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A $375MM Illinois Plan Selects Northwest Plan Services

Northwest Plan Services is thrilled to report the successful sale, conversion and go-live status of the Church of the Brethren Benefit Trust 403(b) plan.  NWPS will oversee some $375 million in retirement assets, covering nearly 4,500 participants.  The conversion was particularly demanding as the plan is a Multiple Employer Plan, yet was record kept by Empower as individual plans, limiting needed reporting.  During the conversion, NWPS consolidated the plans into a true, singular defined contribution plan.  The size and scope of the work has piqued the interest of the industry media, including 401kwire.com who reports on the story here.

Wiz Bang Participant Websites Not a Panacea

We couldn’t agree more! Judy Ward’s terrific article in the May/June edition of PLANADVISOR Magazine hits the nail on the head. Entitled “High Tech Meets High Touch,” the article illustrates how thoughtful advisors blend technology and coaching to successfully engage plan participants. Bemoaning the fact that many service providers spend millions on their retirement calculators and participant websites, only to find that less than 20% of participants even log on to their site once a year, Ms. Ward interviewed a number of successful retirement plan advisors to find the balance between technology and touch. James Lyday, managing director of Pensionmark Nashville is representative of the others interviewed for the article. Everyone thinks participants need snazzy feature such as gamification to get motivated to engage. “A customized retirement income illustration is by far the home run to engage people,” says Lyday, a 2019 PLANSPONSOR Retirement Plan Advisor of the year finalist. Indeed, most participants need real help from a trusted advisor in translating their retirement outlook data into an action plan to improve their situation. Based on her interviews, Ms. Ward puts forth four simple ideas for how to blend technology and touch to build participant engagement: demystify the website calculator, narrow the financial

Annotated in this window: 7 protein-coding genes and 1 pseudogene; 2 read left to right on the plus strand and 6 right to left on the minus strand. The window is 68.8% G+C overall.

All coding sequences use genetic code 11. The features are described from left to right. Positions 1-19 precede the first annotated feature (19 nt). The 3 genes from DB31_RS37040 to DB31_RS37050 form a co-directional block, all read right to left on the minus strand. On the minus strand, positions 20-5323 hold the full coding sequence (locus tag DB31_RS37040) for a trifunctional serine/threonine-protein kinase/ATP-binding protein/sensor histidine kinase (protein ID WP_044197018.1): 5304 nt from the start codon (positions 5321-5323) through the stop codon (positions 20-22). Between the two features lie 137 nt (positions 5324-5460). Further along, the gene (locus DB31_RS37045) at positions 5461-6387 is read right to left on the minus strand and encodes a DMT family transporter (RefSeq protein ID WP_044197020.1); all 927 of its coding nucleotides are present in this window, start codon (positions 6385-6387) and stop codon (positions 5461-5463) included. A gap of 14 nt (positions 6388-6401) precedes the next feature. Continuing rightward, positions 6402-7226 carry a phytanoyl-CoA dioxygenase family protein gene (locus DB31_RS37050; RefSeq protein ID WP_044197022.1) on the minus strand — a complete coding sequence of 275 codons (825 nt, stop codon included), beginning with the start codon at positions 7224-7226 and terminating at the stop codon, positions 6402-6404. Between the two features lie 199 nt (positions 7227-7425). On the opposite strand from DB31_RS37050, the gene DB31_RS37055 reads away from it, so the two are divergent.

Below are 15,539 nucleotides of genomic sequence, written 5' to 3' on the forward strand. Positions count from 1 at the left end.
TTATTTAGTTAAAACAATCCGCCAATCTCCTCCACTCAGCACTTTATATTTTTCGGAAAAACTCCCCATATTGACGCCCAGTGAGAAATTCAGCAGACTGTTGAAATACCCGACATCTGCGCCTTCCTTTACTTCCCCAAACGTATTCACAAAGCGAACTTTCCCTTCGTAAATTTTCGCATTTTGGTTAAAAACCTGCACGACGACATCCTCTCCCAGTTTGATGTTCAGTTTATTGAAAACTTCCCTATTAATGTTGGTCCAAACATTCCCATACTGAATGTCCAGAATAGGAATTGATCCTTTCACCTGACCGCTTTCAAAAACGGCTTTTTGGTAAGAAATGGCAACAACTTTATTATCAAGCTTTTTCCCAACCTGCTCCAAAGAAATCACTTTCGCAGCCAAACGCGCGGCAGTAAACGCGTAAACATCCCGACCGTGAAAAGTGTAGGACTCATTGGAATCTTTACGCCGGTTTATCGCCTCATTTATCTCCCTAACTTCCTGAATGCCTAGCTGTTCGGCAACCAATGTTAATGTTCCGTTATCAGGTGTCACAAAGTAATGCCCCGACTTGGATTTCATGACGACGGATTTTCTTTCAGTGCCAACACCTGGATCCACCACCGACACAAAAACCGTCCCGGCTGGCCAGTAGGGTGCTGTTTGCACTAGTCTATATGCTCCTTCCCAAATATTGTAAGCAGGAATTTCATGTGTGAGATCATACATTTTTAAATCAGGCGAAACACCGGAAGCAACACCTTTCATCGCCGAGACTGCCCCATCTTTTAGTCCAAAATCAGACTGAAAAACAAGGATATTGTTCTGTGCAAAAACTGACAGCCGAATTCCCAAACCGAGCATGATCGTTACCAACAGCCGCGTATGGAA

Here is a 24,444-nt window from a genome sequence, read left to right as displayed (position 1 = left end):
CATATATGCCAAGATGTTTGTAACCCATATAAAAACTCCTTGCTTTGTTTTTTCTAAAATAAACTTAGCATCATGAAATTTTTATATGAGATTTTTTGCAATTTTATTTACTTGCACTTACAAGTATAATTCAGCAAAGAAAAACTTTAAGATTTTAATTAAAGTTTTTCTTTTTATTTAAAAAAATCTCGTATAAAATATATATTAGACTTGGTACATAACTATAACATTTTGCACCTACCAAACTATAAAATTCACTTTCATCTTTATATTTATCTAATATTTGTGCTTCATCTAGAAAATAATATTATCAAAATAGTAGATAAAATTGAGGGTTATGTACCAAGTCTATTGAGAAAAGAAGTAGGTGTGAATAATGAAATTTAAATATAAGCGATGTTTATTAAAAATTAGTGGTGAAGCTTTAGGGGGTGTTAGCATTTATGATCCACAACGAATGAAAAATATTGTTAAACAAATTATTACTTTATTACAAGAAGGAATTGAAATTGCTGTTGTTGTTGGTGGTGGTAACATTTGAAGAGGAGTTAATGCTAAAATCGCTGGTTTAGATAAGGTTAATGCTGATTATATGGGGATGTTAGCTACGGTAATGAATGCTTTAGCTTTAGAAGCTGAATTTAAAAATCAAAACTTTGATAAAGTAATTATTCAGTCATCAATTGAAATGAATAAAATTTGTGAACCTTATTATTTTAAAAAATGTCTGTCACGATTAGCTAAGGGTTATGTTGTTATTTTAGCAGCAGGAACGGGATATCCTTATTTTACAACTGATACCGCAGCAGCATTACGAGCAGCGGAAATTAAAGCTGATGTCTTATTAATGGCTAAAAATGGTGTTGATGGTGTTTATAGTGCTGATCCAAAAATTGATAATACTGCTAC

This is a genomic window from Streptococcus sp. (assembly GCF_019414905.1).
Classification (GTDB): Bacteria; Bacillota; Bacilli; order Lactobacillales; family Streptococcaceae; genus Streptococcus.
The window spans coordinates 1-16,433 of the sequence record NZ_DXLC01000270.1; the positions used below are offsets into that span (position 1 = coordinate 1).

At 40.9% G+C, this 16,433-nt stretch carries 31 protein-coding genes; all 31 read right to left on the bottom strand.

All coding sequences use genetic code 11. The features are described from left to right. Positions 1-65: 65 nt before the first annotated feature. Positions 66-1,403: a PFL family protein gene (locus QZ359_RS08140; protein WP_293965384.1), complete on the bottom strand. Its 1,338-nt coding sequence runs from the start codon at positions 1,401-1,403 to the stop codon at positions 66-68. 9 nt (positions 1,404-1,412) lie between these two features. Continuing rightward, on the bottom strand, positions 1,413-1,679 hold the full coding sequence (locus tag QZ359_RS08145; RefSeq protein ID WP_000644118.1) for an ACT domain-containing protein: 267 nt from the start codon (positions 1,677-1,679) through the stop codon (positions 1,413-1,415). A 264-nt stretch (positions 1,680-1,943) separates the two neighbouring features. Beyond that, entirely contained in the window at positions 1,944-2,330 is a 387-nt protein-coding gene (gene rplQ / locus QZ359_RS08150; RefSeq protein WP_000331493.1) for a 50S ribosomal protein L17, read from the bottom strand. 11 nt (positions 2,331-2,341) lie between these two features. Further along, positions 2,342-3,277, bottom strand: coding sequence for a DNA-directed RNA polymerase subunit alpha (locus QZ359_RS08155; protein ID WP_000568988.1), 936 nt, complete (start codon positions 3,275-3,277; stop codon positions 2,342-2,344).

BIG DATA Comes to 401k Plans

It’s no secret that the use of proprietary funds has been on a steady decline for years. As a result, the largest providers (mutual fund and insurance companies) are scrambling for new sources of revenue, including demanding shelf space (or the vaguely worded ‘infrastructure’) payments from fund companies and additional fees to plan sponsors and participants. Enter Big Data. The dominant providers in the 401(k) business (mutual fund and insurance companies) are mining participant data to reveal opportunities for cross-selling other financial products and services. While not a concern to Northwest Plan Services (NWPS), as we are not an asset gatherer and have nothing to sell to participants, this last effort (cross selling) is being examined in a new and significant light. Enter tort terror Jerome Schlichter, the notable protector of participant costs and now apparently, participant data. In the recent Vanderbilt University case, Schlichter and his clients, the participants of the University’s 403(b) plan, claim the University allowed excessive fees to permeate their plan. Plaintiffs then filed an amended complaint accusing the University of failing to protect plan data by allowing their service providers (at the time Fidelity, TIAA and 2 others) to market products and services to plan participants. Vanderbilt recently settled the